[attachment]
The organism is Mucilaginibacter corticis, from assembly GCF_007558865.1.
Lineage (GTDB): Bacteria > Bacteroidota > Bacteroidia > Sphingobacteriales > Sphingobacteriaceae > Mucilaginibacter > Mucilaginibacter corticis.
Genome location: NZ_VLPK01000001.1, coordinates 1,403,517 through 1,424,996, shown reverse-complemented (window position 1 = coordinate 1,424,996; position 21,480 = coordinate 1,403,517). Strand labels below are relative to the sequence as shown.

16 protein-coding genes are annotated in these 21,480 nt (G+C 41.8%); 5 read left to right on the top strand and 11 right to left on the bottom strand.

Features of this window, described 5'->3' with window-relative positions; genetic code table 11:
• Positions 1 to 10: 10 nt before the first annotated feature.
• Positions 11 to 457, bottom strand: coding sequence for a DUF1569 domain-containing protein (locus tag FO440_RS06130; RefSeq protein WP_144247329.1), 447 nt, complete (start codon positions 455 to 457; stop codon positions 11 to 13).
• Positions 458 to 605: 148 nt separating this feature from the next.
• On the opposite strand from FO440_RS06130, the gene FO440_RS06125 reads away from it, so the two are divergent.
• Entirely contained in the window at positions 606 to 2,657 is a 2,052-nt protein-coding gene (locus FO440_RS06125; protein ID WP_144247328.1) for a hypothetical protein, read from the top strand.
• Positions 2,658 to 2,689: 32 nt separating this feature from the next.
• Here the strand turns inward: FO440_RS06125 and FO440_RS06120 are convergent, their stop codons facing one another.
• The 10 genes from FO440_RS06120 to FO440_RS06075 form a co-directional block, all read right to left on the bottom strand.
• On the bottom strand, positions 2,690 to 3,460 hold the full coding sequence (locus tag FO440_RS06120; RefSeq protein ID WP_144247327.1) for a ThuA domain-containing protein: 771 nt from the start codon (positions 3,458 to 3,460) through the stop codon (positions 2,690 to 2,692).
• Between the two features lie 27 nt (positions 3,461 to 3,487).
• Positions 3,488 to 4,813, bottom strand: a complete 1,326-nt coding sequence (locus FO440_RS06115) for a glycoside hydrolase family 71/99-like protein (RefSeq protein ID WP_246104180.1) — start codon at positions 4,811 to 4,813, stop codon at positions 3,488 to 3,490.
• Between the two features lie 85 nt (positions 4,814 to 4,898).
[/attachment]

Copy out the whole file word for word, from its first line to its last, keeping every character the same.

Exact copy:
The organism is Mucilaginibacter corticis, from assembly GCF_007558865.1.
Lineage (GTDB): Bacteria > Bacteroidota > Bacteroidia > Sphingobacteriales > Sphingobacteriaceae > Mucilaginibacter > Mucilaginibacter corticis.
Genome location: NZ_VLPK01000001.1, coordinates 1,403,517 through 1,424,996, shown reverse-complemented (window position 1 = coordinate 1,424,996; position 21,480 = coordinate 1,403,517). Strand labels below are relative to the sequence as shown.

16 protein-coding genes are annotated in these 21,480 nt (G+C 41.8%); 5 read left to right on the top strand and 11 right to left on the bottom strand.

Features of this window, described 5'->3' with window-relative positions; genetic code table 11:
• Positions 1 to 10: 10 nt before the first annotated feature.
• Positions 11 to 457, bottom strand: coding sequence for a DUF1569 domain-containing protein (locus tag FO440_RS06130; RefSeq protein WP_144247329.1), 447 nt, complete (start codon positions 455 to 457; stop codon positions 11 to 13).
• Positions 458 to 605: 148 nt separating this feature from the next.
• On the opposite strand from FO440_RS06130, the gene FO440_RS06125 reads away from it, so the two are divergent.
• Entirely contained in the window at positions 606 to 2,657 is a 2,052-nt protein-coding gene (locus FO440_RS06125; protein ID WP_144247328.1) for a hypothetical protein, read from the top strand.
• Positions 2,658 to 2,689: 32 nt separating this feature from the next.
• Here the strand turns inward: FO440_RS06125 and FO440_RS06120 are convergent, their stop codons facing one another.
• The 10 genes from FO440_RS06120 to FO440_RS06075 form a co-directional block, all read right to left on the bottom strand.
• On the bottom strand, positions 2,690 to 3,460 hold the full coding sequence (locus tag FO440_RS06120; RefSeq protein ID WP_144247327.1) for a ThuA domain-containing protein: 771 nt from the start codon (positions 3,458 to 3,460) through the stop codon (positions 2,690 to 2,692).
• Between the two features lie 27 nt (positions 3,461 to 3,487).
• Positions 3,488 to 4,813, bottom strand: a complete 1,326-nt coding sequence (locus FO440_RS06115) for a glycoside hydrolase family 71/99-like protein (RefSeq protein ID WP_246104180.1) — start codon at positions 4,811 to 4,813, stop codon at positions 3,488 to 3,490.
• Between the two features lie 85 nt (positions 4,814 to 4,898).